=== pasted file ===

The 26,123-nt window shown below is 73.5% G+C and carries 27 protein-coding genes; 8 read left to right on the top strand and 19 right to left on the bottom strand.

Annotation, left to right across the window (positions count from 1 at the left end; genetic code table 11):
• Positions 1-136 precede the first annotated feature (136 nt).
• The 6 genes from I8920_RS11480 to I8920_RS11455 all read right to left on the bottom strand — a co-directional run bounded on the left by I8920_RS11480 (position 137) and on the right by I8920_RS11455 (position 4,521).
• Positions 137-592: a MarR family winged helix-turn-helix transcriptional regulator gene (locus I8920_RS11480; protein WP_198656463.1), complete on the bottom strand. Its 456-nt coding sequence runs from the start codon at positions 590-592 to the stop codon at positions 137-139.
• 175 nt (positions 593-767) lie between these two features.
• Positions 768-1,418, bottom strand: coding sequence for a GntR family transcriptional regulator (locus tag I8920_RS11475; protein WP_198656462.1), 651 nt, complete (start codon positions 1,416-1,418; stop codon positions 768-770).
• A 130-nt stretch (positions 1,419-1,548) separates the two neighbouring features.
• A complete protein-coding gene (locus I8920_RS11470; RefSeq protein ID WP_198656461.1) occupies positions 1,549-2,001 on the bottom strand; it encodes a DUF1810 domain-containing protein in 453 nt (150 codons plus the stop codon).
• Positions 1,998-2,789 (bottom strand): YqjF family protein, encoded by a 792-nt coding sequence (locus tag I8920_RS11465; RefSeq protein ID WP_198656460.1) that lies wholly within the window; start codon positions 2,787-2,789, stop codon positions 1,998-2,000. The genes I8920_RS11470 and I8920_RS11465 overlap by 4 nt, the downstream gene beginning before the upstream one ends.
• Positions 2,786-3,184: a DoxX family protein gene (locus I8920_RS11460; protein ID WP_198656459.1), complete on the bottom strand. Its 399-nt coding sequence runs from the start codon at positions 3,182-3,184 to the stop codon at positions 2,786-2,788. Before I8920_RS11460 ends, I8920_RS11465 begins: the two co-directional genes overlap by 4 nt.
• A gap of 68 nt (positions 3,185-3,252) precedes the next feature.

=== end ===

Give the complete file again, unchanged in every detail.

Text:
The 26,123-nt window shown below is 73.5% G+C and carries 27 protein-coding genes; 8 read left to right on the top strand and 19 right to left on the bottom strand.

Annotation, left to right across the window (positions count from 1 at the left end; genetic code table 11):
• Positions 1-136 precede the first annotated feature (136 nt).
• The 6 genes from I8920_RS11480 to I8920_RS11455 all read right to left on the bottom strand — a co-directional run bounded on the left by I8920_RS11480 (position 137) and on the right by I8920_RS11455 (position 4,521).
• Positions 137-592: a MarR family winged helix-turn-helix transcriptional regulator gene (locus I8920_RS11480; protein WP_198656463.1), complete on the bottom strand. Its 456-nt coding sequence runs from the start codon at positions 590-592 to the stop codon at positions 137-139.
• 175 nt (positions 593-767) lie between these two features.
• Positions 768-1,418, bottom strand: coding sequence for a GntR family transcriptional regulator (locus tag I8920_RS11475; protein WP_198656462.1), 651 nt, complete (start codon positions 1,416-1,418; stop codon positions 768-770).
• A 130-nt stretch (positions 1,419-1,548) separates the two neighbouring features.
• A complete protein-coding gene (locus I8920_RS11470; RefSeq protein ID WP_198656461.1) occupies positions 1,549-2,001 on the bottom strand; it encodes a DUF1810 domain-containing protein in 453 nt (150 codons plus the stop codon).
• Positions 1,998-2,789 (bottom strand): YqjF family protein, encoded by a 792-nt coding sequence (locus tag I8920_RS11465; RefSeq protein ID WP_198656460.1) that lies wholly within the window; start codon positions 2,787-2,789, stop codon positions 1,998-2,000. The genes I8920_RS11470 and I8920_RS11465 overlap by 4 nt, the downstream gene beginning before the upstream one ends.
• Positions 2,786-3,184: a DoxX family protein gene (locus I8920_RS11460; protein ID WP_198656459.1), complete on the bottom strand. Its 399-nt coding sequence runs from the start codon at positions 3,182-3,184 to the stop codon at positions 2,786-2,788. Before I8920_RS11460 ends, I8920_RS11465 begins: the two co-directional genes overlap by 4 nt.
• A gap of 68 nt (positions 3,185-3,252) precedes the next feature.